Always say the pup’s name first to get his attention, then give the command.
Say " Puppy, come!" in a happy voice when the pup sees you and starts coming. When he reaches you, say "Sit" and either push his tail down or raise his muzzle up by luring him with a kibble or small treat while you repeat "Sit." When the pup’s bottom goes down say "Good dog" and then you may pet him or give him a treat. Tell him "OK, go play" to release him from the sit, and then play with him. Practice Sit, Down, Come, Wait, Off, Back. Start by luring him or physically putting him into the desired position with the command and then praising him. Be firm and consistent.

“No" does not fit into a puppy’s vocabulary until he is shown the correct behavior frequently enough that he knows right from wrong. Your best puppy correction is a startle correction. A good sharp and gruff "Ehh!” buzzer sound (and not a "NO”) should be your reaction when you do not approve of a particular behavior. Follow this with praise a few seconds after the undesired behavior stops.

Dogs want to please us. We just need to be adept in communicating to them in a clear and well-timed manner that they clearly understand.

Dogs learn when you reinforce good behaviors with praise, and correct inappropriate behaviors. Ideally, a good startle correction should be given when the pup just begins to misbehave, or while he is in the act of misbehaving. A correction given a minute after the fact does not clearly tell the pup what he did to displease you. Timing of corrections is critical.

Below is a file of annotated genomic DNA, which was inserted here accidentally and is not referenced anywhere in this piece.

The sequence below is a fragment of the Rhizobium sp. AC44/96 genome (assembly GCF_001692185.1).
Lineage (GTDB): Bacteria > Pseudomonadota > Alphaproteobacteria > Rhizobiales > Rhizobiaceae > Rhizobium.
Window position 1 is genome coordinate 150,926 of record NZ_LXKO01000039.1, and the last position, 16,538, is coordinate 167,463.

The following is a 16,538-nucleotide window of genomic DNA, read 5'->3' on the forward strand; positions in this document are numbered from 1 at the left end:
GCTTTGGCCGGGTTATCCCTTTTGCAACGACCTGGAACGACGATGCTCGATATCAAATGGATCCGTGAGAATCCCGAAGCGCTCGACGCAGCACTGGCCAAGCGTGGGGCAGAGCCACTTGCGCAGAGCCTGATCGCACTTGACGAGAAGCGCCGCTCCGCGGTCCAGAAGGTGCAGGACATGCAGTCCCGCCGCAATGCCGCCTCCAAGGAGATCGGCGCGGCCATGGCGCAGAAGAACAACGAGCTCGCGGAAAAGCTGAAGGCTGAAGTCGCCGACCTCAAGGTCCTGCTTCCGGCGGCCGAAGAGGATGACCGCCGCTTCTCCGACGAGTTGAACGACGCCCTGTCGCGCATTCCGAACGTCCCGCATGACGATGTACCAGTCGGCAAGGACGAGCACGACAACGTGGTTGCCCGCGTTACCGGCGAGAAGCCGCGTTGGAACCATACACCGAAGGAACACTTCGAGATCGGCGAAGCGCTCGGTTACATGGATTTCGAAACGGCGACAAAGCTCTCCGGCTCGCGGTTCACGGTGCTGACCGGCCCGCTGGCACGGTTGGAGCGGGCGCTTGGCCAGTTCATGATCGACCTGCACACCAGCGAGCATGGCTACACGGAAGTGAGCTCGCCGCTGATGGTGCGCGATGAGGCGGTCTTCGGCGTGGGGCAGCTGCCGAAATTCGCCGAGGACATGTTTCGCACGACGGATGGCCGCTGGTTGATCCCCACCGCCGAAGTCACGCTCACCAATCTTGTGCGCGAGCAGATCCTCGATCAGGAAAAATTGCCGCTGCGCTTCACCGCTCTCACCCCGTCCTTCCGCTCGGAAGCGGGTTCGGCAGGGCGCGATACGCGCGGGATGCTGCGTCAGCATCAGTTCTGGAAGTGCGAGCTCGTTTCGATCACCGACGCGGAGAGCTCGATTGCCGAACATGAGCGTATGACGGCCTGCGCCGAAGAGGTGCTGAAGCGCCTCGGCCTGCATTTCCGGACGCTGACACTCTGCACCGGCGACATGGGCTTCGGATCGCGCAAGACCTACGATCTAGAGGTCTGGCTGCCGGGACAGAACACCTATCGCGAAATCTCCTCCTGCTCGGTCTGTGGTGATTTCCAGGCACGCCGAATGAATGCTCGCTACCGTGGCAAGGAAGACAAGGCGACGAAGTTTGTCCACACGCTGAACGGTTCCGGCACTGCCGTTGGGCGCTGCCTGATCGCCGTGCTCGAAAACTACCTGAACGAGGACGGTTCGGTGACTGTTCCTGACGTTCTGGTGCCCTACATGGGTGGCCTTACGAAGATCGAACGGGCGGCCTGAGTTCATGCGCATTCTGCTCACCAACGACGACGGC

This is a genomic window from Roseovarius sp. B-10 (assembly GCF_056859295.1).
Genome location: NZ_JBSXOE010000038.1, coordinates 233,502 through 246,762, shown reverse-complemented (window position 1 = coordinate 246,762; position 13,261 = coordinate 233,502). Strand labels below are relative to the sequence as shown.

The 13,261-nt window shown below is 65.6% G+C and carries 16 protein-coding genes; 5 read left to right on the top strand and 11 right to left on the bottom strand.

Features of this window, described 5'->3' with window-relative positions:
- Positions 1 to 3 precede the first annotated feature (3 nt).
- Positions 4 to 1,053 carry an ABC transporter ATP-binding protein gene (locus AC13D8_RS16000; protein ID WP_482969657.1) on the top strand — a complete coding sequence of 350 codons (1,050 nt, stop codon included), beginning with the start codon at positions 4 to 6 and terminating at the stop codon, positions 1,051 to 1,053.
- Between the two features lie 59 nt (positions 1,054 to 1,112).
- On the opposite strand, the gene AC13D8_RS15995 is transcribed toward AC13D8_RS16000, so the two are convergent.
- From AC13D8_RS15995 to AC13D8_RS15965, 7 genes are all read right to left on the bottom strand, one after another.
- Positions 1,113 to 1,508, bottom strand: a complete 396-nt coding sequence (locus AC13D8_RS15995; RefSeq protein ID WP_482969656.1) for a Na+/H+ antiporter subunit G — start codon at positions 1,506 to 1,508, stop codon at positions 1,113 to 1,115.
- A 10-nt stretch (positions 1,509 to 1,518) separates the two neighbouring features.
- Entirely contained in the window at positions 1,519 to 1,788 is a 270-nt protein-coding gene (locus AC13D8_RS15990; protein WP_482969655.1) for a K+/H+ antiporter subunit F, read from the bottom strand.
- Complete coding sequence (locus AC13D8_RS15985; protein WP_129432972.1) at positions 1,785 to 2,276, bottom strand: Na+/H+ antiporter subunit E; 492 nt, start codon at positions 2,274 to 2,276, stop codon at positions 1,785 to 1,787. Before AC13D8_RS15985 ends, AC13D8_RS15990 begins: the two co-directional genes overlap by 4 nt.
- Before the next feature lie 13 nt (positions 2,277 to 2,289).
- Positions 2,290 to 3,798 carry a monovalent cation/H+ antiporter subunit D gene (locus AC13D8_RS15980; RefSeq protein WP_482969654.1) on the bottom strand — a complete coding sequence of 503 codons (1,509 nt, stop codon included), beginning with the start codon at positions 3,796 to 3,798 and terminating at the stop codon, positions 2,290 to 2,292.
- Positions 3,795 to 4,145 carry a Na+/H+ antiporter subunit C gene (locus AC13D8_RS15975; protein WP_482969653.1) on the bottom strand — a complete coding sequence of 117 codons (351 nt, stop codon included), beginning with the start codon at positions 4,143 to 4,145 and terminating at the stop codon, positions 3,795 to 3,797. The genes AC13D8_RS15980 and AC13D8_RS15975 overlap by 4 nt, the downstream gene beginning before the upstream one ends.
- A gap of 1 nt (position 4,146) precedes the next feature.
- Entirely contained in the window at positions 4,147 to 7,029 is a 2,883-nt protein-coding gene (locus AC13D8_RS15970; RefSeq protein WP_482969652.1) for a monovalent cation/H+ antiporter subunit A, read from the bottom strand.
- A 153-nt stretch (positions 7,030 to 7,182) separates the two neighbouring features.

The most important time in a pup’s training is during the first sixteen weeks when they learn at an incredibly fast rate.

A puppy obedience and socialization class is the best and most efficient way to socialize and do general training. You can also train and socialize on your own if you have the experience and will make the effort to get the pup out to town or to a park to do that training and socializing.

The puppy should meet at least a few new people of different ages every week and should be exposed to just about everything in the first sixteen weeks that you will expect the pup to deal with in his life. So lots of animals, people, places, car rides etc. The wider the exposure and education the pup gets, the more likely he’ll respond appropriately to other new things and experiences later in life. He’ll be better equipped to make good decisions and not over react to new and possibly frightening stimuli.